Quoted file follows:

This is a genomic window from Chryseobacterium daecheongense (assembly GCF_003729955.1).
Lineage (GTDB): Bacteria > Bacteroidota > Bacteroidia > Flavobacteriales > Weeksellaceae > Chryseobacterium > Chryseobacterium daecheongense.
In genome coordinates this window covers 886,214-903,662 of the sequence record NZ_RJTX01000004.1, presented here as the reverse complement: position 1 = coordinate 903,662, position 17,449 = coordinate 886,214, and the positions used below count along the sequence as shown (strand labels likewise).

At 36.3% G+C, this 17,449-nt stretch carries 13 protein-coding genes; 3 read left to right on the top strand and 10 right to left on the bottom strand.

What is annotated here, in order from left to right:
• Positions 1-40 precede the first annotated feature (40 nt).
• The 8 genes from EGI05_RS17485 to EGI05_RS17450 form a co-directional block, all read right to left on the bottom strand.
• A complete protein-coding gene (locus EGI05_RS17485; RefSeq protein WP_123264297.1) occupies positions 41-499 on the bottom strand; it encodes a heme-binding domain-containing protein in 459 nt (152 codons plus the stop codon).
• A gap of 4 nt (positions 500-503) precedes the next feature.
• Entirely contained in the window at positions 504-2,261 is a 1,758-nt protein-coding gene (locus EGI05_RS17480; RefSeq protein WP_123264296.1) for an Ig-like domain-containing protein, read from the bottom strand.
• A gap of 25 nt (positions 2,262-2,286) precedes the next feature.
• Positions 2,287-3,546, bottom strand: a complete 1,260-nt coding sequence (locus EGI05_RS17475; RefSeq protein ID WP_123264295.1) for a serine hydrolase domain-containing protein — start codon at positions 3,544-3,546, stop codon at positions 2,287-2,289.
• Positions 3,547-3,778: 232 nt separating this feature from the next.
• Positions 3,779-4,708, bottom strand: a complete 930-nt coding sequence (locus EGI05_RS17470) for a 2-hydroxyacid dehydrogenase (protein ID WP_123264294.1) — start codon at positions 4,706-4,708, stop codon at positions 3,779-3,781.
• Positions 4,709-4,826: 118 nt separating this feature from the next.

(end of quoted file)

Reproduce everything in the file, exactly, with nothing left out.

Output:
This is a genomic window from Chryseobacterium daecheongense (assembly GCF_003729955.1).
Lineage (GTDB): Bacteria > Bacteroidota > Bacteroidia > Flavobacteriales > Weeksellaceae > Chryseobacterium > Chryseobacterium daecheongense.
In genome coordinates this window covers 886,214-903,662 of the sequence record NZ_RJTX01000004.1, presented here as the reverse complement: position 1 = coordinate 903,662, position 17,449 = coordinate 886,214, and the positions used below count along the sequence as shown (strand labels likewise).

At 36.3% G+C, this 17,449-nt stretch carries 13 protein-coding genes; 3 read left to right on the top strand and 10 right to left on the bottom strand.

What is annotated here, in order from left to right:
• Positions 1-40 precede the first annotated feature (40 nt).
• The 8 genes from EGI05_RS17485 to EGI05_RS17450 form a co-directional block, all read right to left on the bottom strand.
• A complete protein-coding gene (locus EGI05_RS17485; RefSeq protein WP_123264297.1) occupies positions 41-499 on the bottom strand; it encodes a heme-binding domain-containing protein in 459 nt (152 codons plus the stop codon).
• A gap of 4 nt (positions 500-503) precedes the next feature.
• Entirely contained in the window at positions 504-2,261 is a 1,758-nt protein-coding gene (locus EGI05_RS17480; RefSeq protein WP_123264296.1) for an Ig-like domain-containing protein, read from the bottom strand.
• A gap of 25 nt (positions 2,262-2,286) precedes the next feature.
• Positions 2,287-3,546, bottom strand: a complete 1,260-nt coding sequence (locus EGI05_RS17475; RefSeq protein ID WP_123264295.1) for a serine hydrolase domain-containing protein — start codon at positions 3,544-3,546, stop codon at positions 2,287-2,289.
• Positions 3,547-3,778: 232 nt separating this feature from the next.
• Positions 3,779-4,708, bottom strand: a complete 930-nt coding sequence (locus EGI05_RS17470) for a 2-hydroxyacid dehydrogenase (protein ID WP_123264294.1) — start codon at positions 4,706-4,708, stop codon at positions 3,779-3,781.
• Positions 4,709-4,826: 118 nt separating this feature from the next.